Chancellor's Letter: Telling the story behind CU's students

By Philip DiStefano, For the Colorado Daily
Tuesday, June 2, 2009

BOULDER, Colo. — As the new chancellor of the University of Colorado at Boulder, it was my honor to tour the state last week with two students and tout the high quality of our students.

Students Razan Naqeeb, Bryant Mason and I visited seven communities in southern, southwestern and western Colorado to showcase CU-Boulder student achievement.

It was an easy story to tell.

Razan is a junior economics major minoring in political science and Bryant is a junior environmental studies major. Both are Puksta Scholars, a program that provides scholarships to students who demonstrate academic excellence and a strong commitment to social and civic engagement (an area for which CU students are becoming increasingly known).

Bryant is active in environmental sustainability programs and Razan volunteers as a high school math tutor for the I Have a Dream Foundation.

I told our friends across Colorado last week that these students typify the excellence and commitment of our student body and that there are thousands like them at CU-Boulder working every day to make our world a better place.

The quality of CU students often gets lost in the attention we receive as a top-notch research university, especially in the areas of biotechnology, renewable and sustainable energy, geosciences and aerospace sciences.

The fact is, our last two entering freshmen classes have been the best qualified and most diverse in our history, with an average high school grade-point average of 3.56 and 3.57 respectively.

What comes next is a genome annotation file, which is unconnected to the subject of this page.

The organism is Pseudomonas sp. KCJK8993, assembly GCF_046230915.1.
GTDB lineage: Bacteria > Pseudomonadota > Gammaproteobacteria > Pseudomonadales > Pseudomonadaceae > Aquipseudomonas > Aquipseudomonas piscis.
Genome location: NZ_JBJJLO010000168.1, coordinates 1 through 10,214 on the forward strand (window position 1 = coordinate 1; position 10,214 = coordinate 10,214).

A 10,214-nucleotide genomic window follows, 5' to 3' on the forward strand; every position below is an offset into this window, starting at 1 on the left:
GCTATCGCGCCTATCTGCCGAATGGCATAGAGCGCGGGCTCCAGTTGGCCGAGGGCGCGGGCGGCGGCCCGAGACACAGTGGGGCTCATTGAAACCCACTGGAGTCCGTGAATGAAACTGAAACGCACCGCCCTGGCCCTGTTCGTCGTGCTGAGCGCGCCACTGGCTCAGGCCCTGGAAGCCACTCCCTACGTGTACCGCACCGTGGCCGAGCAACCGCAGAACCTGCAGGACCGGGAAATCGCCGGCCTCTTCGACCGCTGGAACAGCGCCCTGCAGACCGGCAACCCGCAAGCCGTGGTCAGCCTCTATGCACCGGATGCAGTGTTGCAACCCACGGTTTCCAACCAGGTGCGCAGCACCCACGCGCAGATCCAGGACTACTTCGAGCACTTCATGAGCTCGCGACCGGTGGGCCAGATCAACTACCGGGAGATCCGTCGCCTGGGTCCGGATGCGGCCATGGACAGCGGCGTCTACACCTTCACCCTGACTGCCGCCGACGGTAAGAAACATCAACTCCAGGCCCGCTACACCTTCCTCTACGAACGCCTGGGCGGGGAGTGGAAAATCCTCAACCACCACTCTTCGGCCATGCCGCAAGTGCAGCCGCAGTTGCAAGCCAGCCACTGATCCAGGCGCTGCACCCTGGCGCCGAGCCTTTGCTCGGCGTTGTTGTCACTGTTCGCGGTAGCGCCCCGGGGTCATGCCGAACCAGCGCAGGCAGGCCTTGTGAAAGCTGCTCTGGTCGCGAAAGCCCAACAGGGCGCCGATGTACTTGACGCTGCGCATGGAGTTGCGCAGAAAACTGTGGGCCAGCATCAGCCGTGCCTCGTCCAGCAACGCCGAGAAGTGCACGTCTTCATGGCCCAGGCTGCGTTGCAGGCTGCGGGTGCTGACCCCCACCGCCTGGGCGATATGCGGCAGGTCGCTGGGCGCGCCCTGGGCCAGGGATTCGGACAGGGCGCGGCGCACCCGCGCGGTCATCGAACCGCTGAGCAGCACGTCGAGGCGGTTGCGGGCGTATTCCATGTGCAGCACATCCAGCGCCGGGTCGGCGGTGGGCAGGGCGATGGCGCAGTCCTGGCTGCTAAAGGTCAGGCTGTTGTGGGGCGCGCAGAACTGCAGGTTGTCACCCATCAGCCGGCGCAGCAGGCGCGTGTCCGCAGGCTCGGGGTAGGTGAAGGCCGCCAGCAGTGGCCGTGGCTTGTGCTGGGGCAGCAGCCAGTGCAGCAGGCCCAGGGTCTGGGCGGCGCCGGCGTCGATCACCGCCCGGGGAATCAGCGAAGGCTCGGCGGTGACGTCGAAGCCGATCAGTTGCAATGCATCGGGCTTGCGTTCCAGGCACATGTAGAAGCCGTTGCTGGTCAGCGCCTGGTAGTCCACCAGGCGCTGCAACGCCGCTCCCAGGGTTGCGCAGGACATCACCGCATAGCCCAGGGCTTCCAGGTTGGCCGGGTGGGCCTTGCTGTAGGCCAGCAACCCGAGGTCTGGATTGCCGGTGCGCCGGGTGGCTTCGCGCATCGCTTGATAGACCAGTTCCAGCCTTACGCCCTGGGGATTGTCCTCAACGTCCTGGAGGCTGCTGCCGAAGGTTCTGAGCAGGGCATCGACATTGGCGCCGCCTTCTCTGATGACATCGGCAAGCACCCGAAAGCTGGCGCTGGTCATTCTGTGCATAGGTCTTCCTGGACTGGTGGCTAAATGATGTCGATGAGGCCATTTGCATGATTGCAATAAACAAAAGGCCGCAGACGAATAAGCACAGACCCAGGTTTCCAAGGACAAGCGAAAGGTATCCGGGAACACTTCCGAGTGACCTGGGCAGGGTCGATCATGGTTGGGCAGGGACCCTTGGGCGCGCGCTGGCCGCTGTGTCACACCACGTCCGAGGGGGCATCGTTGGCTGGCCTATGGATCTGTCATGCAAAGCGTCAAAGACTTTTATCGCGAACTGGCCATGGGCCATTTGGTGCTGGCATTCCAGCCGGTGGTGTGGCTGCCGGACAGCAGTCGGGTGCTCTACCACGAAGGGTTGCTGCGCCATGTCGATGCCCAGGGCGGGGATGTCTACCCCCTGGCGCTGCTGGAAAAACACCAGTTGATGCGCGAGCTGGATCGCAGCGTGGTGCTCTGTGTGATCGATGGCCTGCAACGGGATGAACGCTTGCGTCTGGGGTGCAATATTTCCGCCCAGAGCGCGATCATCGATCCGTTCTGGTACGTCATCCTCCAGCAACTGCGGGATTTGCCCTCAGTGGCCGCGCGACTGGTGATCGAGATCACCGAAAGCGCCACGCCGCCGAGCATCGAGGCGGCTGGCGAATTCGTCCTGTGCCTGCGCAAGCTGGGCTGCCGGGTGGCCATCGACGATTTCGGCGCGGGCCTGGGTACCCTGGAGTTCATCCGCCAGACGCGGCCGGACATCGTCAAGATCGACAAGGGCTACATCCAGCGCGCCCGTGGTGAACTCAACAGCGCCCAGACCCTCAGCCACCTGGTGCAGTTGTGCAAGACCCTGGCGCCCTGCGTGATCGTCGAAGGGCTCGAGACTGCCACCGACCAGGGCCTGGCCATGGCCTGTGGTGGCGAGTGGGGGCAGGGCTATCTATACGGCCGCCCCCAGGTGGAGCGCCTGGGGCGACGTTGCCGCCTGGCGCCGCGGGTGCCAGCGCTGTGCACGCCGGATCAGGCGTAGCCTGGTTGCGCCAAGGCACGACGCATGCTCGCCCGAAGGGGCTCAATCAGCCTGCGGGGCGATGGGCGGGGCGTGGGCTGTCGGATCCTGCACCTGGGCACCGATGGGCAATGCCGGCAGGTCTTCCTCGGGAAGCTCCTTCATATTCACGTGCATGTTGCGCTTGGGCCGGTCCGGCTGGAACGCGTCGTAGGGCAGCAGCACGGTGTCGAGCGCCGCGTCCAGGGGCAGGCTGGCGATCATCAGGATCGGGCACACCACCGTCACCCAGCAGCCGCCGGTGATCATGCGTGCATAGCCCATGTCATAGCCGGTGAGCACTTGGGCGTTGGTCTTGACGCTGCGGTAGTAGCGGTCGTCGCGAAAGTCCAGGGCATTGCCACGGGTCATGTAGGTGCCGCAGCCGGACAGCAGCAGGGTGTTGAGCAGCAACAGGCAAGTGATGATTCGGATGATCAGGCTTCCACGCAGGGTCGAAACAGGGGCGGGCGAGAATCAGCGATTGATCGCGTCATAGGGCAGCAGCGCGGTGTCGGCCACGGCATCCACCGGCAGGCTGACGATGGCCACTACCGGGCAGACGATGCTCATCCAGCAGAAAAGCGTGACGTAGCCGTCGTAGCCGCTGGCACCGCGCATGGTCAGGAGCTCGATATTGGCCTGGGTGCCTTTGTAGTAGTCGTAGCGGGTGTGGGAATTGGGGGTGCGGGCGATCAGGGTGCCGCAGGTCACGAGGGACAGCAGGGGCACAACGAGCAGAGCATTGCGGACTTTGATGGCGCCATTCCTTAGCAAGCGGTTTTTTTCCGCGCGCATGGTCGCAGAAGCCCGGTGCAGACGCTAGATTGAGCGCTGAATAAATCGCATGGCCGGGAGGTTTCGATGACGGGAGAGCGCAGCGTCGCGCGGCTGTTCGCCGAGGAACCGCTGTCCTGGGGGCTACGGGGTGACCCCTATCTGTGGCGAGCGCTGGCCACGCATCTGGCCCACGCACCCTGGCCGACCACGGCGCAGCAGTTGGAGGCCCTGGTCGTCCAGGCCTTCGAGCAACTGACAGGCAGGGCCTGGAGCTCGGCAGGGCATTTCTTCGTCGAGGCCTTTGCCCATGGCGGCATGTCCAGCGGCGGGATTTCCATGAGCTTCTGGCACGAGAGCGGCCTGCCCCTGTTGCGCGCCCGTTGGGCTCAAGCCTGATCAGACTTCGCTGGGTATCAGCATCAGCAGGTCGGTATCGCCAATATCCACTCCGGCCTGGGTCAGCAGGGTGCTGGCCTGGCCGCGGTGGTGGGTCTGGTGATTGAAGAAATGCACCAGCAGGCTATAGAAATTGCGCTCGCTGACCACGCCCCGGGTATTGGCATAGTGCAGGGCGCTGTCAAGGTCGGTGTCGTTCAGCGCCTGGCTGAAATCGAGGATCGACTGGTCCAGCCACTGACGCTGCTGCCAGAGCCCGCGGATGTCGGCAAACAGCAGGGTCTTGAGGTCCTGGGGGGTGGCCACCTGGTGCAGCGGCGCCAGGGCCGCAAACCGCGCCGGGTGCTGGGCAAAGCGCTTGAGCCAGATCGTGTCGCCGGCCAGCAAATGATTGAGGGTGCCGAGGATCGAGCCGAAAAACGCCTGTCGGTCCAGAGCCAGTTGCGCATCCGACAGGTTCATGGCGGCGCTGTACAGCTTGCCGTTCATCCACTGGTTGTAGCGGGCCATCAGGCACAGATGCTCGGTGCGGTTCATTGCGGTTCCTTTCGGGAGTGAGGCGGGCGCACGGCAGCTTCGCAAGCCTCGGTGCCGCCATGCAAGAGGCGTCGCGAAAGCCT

These are students ready to learn at a higher level.

In the late 1990s, CU-Boulder launched several new initiatives to attract top students to campus, and we are now seeing the results.

What's attracting these top students to CU? Certainly the opportunity to be around other high-achieving students is appealing.

But I believe they also come for our programs and for our faculty. Our residential academic programs, in which students take classes in the comfort of their residence hall with like-minded peers, creates a small college environment.

But the opportunity to participate as undergraduates in research and creative work with top faculty is afforded to them by virtue of attending a national comprehensive research university. Both of these programs, and many others, are emphasized in our Flagship 2030 strategic plan.

Top students such as Razan, Bryant and countless others at CU enhance the quality of the university environment and elevate the lives of all students, our faculty and our entire community through their service, classroom engagement and leadership.

It's a story I proudly told last week during our "Student Spotlight" tour across Colorado and it's a story we will continue to tell.

Philip DiStefano is the chancellor at the University of Colorado at Boulder.


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